After guzzling water from the waiting room washroom (Randall's Island doesn't have a water source, and the only food tent had an hour-long line. Holy dangerous-at-a-sporting-event, Batman), we trekked the many blocks up to Times Square, as it was Steven's first time in NYC. We swung by the UN building, and managed, out of HOW many millions of people, to run into the rest of our team by accident. It was a crisp, clear, beautiful night marked with Christmas fairly lights wound around trees and unmarred by the small injury. (Adam had a similar hospital trip at the Canadian Cup for the same injury in the exact same spot. Some people get friendship bracelets - uOttawa Quidditch gets friendship scars.)
We were back to the field at an unholily early hour the next day, so we grabbed Carleton and TCU and started a scrimmage - Team Maple Frogs (which is what you get when you mix Canada with TCU's 'Horned Frogs') vs Team Better Than You - that began as a legitimate game of Quidditch, but then got 3 extra bludgers and another quaffle thrown in, and then all rules flew out the window. Pretty sure I was swinging a broom like a baseball bat and yelling at Adam to "go long" when Benepe came up behind me.
ME: Uh, whoops. :D :D
AUDIENCE (as we had an audience by this point): What is going on.
ME: We're playing Canadian Rules Quidditch.
COACH REBECCA: Pronounced "Le Keedeetch."
ME: Normally our fields are longer, too. You know - metric field measurements. We're managing.
AUDIENCE: ...Sounds legit.
ME: Okay, guys! The score is oogy to boogy for the Maple Frogs! Play on!
The game then morphed into a giant game of Ninja and then a giant game of Octopus as we pulled bystanders from UMich and a bright orange team into the game. Rebecca and I were wailing with laughter the entire time; it was completely ridiculous and just such an experience of sheer joy. My face nearly split from grinning as the rest of the teams poured off the shuttle and into the park.
This was also when we bonded with UMich - or rather, my co-President did. True Quidcest Love: later in the day, the Michigan Seeker found her to proclaim that he had caught a Snitch just for her! This reminded me of cats who hunt small animals to present them to their masters as tokens of their affection.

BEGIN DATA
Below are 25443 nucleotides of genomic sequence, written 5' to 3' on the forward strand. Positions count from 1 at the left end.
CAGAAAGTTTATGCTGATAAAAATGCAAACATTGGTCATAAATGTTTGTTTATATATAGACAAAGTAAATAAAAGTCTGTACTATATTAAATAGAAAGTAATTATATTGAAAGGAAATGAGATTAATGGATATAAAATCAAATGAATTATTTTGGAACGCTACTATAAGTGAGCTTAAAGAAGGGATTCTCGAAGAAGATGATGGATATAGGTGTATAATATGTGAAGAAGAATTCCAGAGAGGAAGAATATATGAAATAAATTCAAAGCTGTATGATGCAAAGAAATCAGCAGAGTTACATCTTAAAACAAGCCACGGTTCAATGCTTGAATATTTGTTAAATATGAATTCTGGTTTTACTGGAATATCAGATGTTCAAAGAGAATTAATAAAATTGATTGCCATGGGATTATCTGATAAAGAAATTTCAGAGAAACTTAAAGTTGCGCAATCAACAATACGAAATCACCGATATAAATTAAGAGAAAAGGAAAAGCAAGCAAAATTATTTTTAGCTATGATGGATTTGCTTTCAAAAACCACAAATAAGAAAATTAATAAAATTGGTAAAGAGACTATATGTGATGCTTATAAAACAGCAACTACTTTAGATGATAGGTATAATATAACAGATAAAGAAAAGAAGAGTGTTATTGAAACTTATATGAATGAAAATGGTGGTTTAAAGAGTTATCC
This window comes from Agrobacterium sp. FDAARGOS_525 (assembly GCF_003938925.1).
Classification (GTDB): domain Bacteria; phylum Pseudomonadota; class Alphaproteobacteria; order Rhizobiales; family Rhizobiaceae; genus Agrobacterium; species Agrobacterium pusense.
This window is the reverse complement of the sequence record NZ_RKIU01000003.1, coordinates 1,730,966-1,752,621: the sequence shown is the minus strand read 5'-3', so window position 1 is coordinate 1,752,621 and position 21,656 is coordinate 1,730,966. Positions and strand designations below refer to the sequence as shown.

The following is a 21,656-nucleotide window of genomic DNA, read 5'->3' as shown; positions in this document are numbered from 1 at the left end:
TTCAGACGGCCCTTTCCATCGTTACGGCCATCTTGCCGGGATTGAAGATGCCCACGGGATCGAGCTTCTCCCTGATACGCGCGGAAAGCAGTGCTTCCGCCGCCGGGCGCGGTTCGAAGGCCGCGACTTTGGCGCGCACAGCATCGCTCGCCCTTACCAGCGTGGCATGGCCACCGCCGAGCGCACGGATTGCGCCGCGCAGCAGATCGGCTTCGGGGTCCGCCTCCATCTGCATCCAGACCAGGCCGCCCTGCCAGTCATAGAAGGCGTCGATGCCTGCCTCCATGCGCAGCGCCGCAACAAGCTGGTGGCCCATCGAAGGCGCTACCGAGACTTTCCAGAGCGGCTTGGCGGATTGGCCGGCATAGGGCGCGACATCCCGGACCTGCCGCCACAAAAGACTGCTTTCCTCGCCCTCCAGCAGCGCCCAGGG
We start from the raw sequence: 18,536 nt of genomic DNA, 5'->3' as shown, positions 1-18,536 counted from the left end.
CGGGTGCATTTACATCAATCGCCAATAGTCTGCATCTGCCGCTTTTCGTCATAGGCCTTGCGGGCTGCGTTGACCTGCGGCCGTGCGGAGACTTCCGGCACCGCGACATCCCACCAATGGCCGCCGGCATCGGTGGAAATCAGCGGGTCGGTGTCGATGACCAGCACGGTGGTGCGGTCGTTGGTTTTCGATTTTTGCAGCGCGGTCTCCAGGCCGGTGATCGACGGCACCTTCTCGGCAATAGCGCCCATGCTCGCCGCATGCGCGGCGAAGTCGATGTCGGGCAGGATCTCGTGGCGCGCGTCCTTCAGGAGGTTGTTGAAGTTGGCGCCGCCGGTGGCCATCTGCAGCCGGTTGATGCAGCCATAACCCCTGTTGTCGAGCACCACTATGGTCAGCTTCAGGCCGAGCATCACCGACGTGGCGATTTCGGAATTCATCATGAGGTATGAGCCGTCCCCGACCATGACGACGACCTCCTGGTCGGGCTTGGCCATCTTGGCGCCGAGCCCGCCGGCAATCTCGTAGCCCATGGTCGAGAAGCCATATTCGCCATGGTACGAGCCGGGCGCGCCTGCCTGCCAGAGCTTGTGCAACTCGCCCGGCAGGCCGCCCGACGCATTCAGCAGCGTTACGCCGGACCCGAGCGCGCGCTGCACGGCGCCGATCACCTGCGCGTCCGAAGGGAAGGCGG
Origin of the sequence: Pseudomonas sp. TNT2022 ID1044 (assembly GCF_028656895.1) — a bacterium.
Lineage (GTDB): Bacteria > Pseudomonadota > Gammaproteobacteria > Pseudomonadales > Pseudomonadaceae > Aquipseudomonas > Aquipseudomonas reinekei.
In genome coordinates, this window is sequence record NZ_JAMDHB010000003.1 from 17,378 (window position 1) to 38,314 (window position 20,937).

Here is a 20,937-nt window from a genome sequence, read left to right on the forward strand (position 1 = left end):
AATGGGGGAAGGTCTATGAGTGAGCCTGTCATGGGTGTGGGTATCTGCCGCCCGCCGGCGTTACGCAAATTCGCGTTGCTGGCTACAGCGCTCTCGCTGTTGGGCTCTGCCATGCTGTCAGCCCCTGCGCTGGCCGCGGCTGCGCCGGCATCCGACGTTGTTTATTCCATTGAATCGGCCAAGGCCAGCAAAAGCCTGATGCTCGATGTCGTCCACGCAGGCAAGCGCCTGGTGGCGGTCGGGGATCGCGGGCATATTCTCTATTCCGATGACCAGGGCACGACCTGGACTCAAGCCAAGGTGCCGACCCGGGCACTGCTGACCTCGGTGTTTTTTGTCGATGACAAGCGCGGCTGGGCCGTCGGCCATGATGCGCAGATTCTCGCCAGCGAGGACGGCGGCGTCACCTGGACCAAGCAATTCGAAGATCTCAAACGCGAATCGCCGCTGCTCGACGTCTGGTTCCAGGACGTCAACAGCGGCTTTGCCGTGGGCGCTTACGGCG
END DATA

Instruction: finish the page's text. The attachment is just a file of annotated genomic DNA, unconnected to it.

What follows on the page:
"They come bearing the white hand of Saruman..." We have Uruk-hai for Chasers.
I ran into Joe Moses and Britney Coleman (you know, like you do) before our last game of pool play against SUNY Geneseo. This gal thinks we could have won had we been a bit more aggressive, and I agree, but it was a terrific game nonetheless.
GENESEO: Good game!
US: You guys just kicked us out of the tournament, so by all rights we shouldn't be happy right now, but... that was really fun :D
GENESEO: Oh my god I know right.
US: We need to play you guys again. Have your people talk to our people!
We finished in high spirits, Colin trying - and failing, with his voice like that of an elephantine mammal dying an unhappy, wheezy death - to rile us by screaming "We leave the way we came! OttawaU is hot to go!" We became known (infamous? :P) for our snare drum and team spirit: before every game, we would line up in formation in the Athletes' Village and march chanting out to each of our games accompanied by the drum (and on one memorable occasion disrupting one of Benepe's interviews. WHOOPS :D :D). Once our games were over, we did the same for Carleton, as though we were marching our sons off to war. We also had our chant and war dance that we performed before every game:
Who needs the Haka when you have the AVPS dance? This one has a clearer chant:
(Someone forgot to tell Dan - #1 - that we cut the soprano bit.)
We then became a Freelance Cheering Squad for the remaining Canadian teams and other friends we made (SUNY, Penn State, Berkeley, etc.), which was piles of fun, especially when Carleton played Middlebury.
(Carleton's Seeker was protecting the Snitch while Carleton got points up, prompting the Snitch to - obviously - spend more time in Carleton's end to avoid being caught.)
MIDD FANS: The Snitch isn't allowed to do that, he has to stay in the middle!
COLIN: The Snitch is allowed to do whatever it wants! That's the point of a Snitch!
SNITCH: *thumps up*
Two of our own players also became Freelance Commentators for the day, since the IQA was short on commentators and referees.
JON: We're going to spend the majority of our time commenting on the shapeliness of these players' calves, just so you know in advance.
ADAM: Luckily, here at Pitch 6 we are a short stroll from the EMT tent should you find yourself in need of assistance. Or if you're too hurt or Draco Malfoy, you can just roll across the floor.
JON: Wait, snitch, can you do that move again for us please? Damn, you's a sexy snitch.
Some golden lines from the weekend:
COMMENTATOR: Canadians roll their cigarettes themselves.
COMMENTATOR: You, referee, your shirt's untucked! Where do you think you are, Buckingham Palace?
COMMENTATOR: It's like the Cold War... but with Pancakes and Dinosaurs.
COMMENTATOR: West is the best, East is the... weast?